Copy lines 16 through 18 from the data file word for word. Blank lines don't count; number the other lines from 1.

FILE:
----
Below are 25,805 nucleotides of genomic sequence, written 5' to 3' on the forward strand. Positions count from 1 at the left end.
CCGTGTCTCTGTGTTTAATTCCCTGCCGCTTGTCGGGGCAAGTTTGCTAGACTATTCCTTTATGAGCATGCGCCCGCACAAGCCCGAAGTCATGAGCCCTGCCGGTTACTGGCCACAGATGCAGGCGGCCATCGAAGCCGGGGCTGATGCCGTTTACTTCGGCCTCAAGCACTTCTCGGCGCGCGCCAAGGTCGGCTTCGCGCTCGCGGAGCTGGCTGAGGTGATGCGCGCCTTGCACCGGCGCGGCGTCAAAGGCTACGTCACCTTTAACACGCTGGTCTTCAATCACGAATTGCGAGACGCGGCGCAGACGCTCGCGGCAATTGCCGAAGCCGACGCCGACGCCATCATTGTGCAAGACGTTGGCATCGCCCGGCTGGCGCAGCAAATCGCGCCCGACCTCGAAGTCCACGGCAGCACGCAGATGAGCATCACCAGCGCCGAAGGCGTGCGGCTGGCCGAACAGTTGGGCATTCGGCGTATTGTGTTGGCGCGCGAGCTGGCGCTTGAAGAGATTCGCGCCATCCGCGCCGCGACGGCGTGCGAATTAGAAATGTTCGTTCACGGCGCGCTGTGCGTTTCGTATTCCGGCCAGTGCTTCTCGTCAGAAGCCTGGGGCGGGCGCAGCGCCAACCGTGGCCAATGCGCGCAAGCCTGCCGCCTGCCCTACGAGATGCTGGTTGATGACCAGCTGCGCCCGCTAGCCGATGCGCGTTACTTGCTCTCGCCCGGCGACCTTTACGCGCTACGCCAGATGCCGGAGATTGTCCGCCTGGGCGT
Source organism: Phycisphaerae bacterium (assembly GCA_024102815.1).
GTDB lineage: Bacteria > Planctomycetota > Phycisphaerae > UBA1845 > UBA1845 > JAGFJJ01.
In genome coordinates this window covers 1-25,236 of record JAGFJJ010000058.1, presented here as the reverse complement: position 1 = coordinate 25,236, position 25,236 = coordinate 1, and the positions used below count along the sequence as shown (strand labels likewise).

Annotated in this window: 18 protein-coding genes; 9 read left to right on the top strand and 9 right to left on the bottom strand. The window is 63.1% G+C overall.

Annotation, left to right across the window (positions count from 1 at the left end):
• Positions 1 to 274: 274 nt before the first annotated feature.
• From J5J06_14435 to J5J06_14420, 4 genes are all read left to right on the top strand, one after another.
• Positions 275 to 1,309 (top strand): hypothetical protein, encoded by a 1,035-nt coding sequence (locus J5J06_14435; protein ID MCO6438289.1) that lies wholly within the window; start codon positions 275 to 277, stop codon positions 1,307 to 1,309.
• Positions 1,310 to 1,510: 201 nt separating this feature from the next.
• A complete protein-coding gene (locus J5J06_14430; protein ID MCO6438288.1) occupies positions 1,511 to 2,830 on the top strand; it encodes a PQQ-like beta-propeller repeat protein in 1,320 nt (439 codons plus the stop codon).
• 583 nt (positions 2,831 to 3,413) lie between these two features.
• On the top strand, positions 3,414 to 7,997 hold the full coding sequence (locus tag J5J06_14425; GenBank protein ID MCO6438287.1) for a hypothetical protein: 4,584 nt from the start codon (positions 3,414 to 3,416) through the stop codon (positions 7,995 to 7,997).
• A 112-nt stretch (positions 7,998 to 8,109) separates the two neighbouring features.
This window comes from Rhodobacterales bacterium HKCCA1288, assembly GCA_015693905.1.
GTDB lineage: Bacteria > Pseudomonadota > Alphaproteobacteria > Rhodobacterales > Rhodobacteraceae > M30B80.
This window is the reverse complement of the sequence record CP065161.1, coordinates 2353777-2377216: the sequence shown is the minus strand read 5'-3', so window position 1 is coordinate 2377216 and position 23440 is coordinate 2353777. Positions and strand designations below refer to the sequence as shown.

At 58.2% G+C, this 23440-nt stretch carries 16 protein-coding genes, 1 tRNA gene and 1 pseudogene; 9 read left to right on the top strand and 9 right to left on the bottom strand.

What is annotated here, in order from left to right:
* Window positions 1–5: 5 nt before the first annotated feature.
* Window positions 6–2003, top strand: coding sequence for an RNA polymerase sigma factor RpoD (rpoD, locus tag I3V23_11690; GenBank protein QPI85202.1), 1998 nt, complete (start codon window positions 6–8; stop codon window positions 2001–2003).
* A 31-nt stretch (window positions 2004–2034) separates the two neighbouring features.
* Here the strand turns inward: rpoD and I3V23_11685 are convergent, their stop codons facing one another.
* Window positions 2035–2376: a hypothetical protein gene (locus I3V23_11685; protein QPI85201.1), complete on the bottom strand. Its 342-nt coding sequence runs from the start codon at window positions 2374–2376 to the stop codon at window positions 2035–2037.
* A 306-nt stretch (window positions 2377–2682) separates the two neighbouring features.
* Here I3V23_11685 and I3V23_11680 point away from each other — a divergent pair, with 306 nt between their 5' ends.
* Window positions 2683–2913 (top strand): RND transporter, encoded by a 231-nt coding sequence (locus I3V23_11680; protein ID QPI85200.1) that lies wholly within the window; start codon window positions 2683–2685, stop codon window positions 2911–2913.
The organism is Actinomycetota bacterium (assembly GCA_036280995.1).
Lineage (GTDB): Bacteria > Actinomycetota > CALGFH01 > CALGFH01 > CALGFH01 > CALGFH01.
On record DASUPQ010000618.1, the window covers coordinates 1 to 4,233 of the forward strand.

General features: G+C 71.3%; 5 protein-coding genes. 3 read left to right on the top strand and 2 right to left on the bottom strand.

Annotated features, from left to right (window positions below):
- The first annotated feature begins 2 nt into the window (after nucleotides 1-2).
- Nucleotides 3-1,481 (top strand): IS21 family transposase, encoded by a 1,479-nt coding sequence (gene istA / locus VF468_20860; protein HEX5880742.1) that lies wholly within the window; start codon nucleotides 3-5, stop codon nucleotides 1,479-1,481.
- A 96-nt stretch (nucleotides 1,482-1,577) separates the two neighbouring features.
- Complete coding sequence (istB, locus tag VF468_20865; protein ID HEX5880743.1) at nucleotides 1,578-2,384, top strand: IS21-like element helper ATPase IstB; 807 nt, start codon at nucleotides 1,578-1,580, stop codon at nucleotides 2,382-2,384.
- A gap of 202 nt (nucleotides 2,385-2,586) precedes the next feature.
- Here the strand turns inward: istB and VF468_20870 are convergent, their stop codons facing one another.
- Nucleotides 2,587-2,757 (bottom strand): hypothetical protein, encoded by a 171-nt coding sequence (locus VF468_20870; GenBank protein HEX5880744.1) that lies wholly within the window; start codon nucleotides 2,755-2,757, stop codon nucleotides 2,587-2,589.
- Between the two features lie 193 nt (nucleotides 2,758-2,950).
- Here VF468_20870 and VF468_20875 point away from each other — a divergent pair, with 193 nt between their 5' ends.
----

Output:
This window comes from Rhodobacterales bacterium HKCCA1288, assembly GCA_015693905.1.
GTDB lineage: Bacteria > Pseudomonadota > Alphaproteobacteria > Rhodobacterales > Rhodobacteraceae > M30B80.
This window is the reverse complement of the sequence record CP065161.1, coordinates 2353777-2377216: the sequence shown is the minus strand read 5'-3', so window position 1 is coordinate 2377216 and position 23440 is coordinate 2353777. Positions and strand designations below refer to the sequence as shown.